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PETA says Mesa 'monkey farm' is a horror story of death

PETA sent letters to the National Institute of Health and U.S. Dept. of Agriculture after reviewing autopsy reports for hundreds of monkeys in the Mesa facility.

PHOENIX — The People for the Ethical Treatment of Animals known as PETA has sent letters to the National Institutes of Health and the United States Department of Agriculture demanding investigations into facilities managed by the University of Washington and the affiliated Washington National Primate Research Center (WaNPRC) for violations of the Animal Welfare Act. 

The center breeds monkeys for biomedical research. There are facilities in Seattle, Washington and in Louisiana.

'This was a horror show," said Dr. Lisa Jones-Engel, a former primate researcher for the University of Washington for 14 years now working for PETA as a Senior Science Advisor for Primate Experimentation. 

PETA says they obtained thousands of autopsy reports for monkeys who've died at the facility in the past four years. 

They claim WaNPRC failed to maintain a program of adequate veterinary care, failed to ensure that monkeys are adequately fed and failed to ensure that only compatible monkeys were caged together resulting in death. 

PETA alleges there were experiments being performed at a Mesa facility where needles, gauze and other surgical equipment were left inside the bodies of monkeys. 

RELATED: Monkey breeding facility north of Mesa under federal investigation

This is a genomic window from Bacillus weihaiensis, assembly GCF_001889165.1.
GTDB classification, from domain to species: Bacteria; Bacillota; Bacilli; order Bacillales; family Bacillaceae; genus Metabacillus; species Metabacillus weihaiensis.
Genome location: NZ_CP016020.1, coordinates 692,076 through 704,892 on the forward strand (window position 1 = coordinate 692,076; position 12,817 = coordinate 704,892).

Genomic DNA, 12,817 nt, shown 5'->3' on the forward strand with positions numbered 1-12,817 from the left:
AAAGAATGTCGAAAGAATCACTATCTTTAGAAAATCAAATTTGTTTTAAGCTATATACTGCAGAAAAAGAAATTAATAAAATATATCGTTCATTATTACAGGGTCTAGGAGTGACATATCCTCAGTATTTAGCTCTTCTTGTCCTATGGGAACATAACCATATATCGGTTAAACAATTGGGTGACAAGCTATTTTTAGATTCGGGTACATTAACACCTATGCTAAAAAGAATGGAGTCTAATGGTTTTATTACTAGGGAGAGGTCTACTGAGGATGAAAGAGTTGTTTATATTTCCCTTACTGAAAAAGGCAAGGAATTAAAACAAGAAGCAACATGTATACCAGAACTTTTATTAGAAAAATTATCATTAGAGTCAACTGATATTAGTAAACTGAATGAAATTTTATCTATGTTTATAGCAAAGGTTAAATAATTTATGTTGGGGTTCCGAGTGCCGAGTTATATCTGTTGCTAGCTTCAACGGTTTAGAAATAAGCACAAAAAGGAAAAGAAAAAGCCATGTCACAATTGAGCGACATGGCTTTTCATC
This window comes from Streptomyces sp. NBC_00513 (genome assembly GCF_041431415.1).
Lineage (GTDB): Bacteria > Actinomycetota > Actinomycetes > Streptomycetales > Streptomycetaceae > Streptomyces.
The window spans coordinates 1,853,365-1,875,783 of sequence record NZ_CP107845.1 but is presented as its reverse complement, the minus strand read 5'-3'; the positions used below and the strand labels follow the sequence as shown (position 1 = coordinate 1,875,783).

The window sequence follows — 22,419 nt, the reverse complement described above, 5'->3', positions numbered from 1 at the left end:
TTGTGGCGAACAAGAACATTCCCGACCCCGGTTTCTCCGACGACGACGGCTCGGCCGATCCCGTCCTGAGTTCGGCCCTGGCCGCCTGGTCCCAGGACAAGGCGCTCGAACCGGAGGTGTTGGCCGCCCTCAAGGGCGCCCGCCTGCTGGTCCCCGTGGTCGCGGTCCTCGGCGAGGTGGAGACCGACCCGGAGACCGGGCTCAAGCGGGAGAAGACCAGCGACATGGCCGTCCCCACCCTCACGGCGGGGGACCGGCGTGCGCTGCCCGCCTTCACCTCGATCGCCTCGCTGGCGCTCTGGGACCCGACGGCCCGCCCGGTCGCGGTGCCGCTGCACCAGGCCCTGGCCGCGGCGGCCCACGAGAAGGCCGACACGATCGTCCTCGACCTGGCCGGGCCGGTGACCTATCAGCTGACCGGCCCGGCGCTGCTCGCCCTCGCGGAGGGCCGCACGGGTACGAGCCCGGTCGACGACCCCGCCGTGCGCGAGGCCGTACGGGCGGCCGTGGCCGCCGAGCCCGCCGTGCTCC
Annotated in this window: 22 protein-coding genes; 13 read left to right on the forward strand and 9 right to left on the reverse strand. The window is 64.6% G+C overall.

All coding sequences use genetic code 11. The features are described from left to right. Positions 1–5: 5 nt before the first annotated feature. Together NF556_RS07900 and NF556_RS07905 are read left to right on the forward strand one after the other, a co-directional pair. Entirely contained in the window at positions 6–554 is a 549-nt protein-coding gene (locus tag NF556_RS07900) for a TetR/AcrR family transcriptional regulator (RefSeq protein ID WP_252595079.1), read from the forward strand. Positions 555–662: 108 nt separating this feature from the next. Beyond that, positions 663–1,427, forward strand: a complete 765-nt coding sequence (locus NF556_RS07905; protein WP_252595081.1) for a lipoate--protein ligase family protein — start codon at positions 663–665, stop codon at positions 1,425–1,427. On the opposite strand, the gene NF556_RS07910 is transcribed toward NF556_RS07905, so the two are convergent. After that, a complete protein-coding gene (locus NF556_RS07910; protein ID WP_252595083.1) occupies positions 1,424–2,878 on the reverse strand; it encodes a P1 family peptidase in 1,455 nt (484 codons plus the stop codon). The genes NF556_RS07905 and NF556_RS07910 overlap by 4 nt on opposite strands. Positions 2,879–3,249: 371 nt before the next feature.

"There were infants that were mutilated. Infants that died from undiagnosed diseases," said Dr. Jones-Engel. "It was the worse month of my life reading through the documents. 

According to a letter from the U.S. Department of Agriculture provided to 12 News from PETA, two investigations have been initiated into the facilities for possible violations of the Animal Welfare Act. 

"It has to be shut down," said Jones-Engel. "The University of Washington primate center is on a rapid downward trajectory and what we have here with this complaint is a reflection of a place that’s falling apart."

In a statement to 12 News, a spokesperson from WaNPRC says they self-report unexpected deaths or injuries to the NIH and that a separate investigation after allegations from PETA into the Mesa facility last year found no wrongdoing.

RELATED: Protestors concerned over 'unintended diseases' at Mesa monkey breeding facility

Full Statement:

"We are unaware of any recent complaints filed by PETA with the National Institutes of Health(NIH) or the United States Department of Agriculture (USDA). The NIH Office of Laboratory Animal Welfare closed the most recent case filed by PETA in October 2021 without any findings. 

We suspect the information you received is part of an ongoing effort by PETA to discredit the WaNPRC and the important work we conduct toward scientific discovery and medical advances. It is well-known that PETA’s mission is to end all biomedical research involving animals, even if that results in continued suffering for humans and other animals with untreatable medical and veterinary illness."

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